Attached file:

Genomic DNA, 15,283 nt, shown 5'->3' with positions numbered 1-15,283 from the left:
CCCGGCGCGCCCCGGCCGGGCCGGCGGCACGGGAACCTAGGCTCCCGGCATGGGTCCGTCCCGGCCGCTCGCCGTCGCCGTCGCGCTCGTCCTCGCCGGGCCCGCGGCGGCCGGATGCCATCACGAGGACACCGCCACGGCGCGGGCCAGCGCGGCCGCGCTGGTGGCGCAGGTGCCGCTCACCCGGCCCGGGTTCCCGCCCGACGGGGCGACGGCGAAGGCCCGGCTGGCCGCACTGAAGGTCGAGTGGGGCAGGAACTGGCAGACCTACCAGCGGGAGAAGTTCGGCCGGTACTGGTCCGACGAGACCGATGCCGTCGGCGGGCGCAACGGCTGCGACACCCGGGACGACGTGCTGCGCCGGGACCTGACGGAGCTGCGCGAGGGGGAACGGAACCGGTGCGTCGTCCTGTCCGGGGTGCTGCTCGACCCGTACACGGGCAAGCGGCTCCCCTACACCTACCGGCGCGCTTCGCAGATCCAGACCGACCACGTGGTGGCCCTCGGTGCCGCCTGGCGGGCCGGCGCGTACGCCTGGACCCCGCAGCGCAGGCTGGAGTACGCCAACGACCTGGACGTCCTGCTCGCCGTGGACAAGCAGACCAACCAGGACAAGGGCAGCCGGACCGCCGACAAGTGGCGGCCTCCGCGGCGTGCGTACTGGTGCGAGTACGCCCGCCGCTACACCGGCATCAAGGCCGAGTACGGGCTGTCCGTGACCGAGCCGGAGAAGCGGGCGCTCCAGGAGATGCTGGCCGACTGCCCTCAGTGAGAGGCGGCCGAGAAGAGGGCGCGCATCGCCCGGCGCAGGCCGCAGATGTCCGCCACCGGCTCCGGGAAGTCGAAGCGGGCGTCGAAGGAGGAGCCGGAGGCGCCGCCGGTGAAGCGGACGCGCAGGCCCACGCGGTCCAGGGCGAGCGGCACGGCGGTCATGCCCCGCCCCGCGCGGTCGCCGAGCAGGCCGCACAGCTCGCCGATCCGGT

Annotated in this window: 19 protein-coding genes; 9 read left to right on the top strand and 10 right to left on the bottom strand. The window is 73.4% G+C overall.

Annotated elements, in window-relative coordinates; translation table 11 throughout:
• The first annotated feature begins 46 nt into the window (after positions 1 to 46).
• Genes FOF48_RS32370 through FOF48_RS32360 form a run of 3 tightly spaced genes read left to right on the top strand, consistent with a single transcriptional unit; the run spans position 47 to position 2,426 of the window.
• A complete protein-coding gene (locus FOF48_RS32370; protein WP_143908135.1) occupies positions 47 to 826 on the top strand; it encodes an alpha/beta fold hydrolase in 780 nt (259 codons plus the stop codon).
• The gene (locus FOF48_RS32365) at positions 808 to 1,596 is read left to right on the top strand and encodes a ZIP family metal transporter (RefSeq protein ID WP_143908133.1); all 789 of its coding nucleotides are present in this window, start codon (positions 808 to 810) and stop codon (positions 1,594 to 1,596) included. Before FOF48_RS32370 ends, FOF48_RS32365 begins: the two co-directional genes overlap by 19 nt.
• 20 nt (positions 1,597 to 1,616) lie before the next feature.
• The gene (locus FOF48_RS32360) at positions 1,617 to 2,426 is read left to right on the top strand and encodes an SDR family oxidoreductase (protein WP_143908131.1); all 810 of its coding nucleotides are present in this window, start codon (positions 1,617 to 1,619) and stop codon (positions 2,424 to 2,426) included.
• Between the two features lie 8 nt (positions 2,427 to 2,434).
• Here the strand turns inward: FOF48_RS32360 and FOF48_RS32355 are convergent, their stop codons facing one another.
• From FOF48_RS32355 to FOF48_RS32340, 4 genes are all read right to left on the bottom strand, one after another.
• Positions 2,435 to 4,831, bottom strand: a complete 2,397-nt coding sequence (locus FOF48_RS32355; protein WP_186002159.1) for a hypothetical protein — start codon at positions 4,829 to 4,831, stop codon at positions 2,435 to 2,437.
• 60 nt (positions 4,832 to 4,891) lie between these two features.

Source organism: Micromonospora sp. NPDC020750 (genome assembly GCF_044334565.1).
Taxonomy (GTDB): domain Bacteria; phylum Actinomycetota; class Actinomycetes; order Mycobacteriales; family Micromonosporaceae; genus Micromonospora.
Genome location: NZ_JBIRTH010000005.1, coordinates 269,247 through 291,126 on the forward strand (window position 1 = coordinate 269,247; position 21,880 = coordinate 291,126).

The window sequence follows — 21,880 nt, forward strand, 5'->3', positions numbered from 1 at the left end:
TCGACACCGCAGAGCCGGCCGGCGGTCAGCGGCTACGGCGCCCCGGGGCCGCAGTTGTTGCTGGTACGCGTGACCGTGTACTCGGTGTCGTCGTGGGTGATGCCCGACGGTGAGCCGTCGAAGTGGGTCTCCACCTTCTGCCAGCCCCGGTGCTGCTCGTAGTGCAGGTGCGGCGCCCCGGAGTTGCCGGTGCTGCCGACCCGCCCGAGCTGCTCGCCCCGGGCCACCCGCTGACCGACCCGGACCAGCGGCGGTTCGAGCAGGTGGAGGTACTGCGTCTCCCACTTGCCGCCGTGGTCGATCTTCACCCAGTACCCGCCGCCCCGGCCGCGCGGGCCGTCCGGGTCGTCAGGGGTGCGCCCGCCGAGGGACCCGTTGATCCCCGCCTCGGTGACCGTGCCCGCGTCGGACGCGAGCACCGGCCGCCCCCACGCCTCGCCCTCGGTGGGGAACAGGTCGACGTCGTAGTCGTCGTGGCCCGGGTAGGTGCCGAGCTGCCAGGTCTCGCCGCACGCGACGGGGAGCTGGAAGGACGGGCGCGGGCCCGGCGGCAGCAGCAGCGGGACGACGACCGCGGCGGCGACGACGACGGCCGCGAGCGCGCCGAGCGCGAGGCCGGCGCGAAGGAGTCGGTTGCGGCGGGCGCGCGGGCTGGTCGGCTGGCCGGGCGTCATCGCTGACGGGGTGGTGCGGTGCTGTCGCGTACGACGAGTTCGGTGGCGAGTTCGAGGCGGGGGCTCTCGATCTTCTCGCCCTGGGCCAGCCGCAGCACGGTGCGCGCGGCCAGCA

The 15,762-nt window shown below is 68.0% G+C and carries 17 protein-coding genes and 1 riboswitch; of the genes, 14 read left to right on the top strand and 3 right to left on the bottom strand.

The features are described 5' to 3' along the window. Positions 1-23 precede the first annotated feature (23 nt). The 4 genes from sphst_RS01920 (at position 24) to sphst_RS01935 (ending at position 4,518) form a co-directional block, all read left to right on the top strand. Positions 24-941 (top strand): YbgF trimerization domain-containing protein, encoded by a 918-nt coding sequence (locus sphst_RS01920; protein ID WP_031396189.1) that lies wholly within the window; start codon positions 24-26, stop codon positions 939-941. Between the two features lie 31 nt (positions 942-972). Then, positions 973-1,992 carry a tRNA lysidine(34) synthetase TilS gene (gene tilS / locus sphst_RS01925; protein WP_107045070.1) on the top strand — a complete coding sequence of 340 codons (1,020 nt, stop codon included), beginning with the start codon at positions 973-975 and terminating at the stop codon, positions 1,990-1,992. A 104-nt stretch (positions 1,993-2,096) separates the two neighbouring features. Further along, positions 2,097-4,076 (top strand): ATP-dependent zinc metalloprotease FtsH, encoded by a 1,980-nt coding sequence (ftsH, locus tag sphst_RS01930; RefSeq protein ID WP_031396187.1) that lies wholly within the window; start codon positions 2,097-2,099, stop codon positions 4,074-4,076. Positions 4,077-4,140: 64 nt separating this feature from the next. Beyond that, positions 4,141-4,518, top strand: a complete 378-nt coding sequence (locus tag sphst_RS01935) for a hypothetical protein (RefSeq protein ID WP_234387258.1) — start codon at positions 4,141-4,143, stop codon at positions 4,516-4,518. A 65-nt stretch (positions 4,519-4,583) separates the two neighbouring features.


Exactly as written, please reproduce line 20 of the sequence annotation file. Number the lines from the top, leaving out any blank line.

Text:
TCGACACCGCAGAGCCGGCCGGCGGTCAGCGGCTACGGCGCCCCGGGGCCGCAGTTGTTGCTGGTACGCGTGACCGTGTACTCGGTGTCGTCGTGGGTGATGCCCGACGGTGAGCCGTCGAAGTGGGTCTCCACCTTCTGCCAGCCCCGGTGCTGCTCGTAGTGCAGGTGCGGCGCCCCGGAGTTGCCGGTGCTGCCGACCCGCCCGAGCTGCTCGCCCCGGGCCACCCGCTGACCGACCCGGACCAGCGGCGGTTCGAGCAGGTGGAGGTACTGCGTCTCCCACTTGCCGCCGTGGTCGATCTTCACCCAGTACCCGCCGCCCCGGCCGCGCGGGCCGTCCGGGTCGTCAGGGGTGCGCCCGCCGAGGGACCCGTTGATCCCCGCCTCGGTGACCGTGCCCGCGTCGGACGCGAGCACCGGCCGCCCCCACGCCTCGCCCTCGGTGGGGAACAGGTCGACGTCGTAGTCGTCGTGGCCCGGGTAGGTGCCGAGCTGCCAGGTCTCGCCGCACGCGACGGGGAGCTGGAAGGACGGGCGCGGGCCCGGCGGCAGCAGCAGCGGGACGACGACCGCGGCGGCGACGACGACGGCCGCGAGCGCGCCGAGCGCGAGGCCGGCGCGAAGGAGTCGGTTGCGGCGGGCGCGCGGGCTGGTCGGCTGGCCGGGCGTCATCGCTGACGGGGTGGTGCGGTGCTGTCGCGTACGACGAGTTCGGTGGCGAGTTCGAGGCGGGGGCTCTCGATCTTCTCGCCCTGGGCCAGCCGCAGCACGGTGCGCGCGGCCAGCA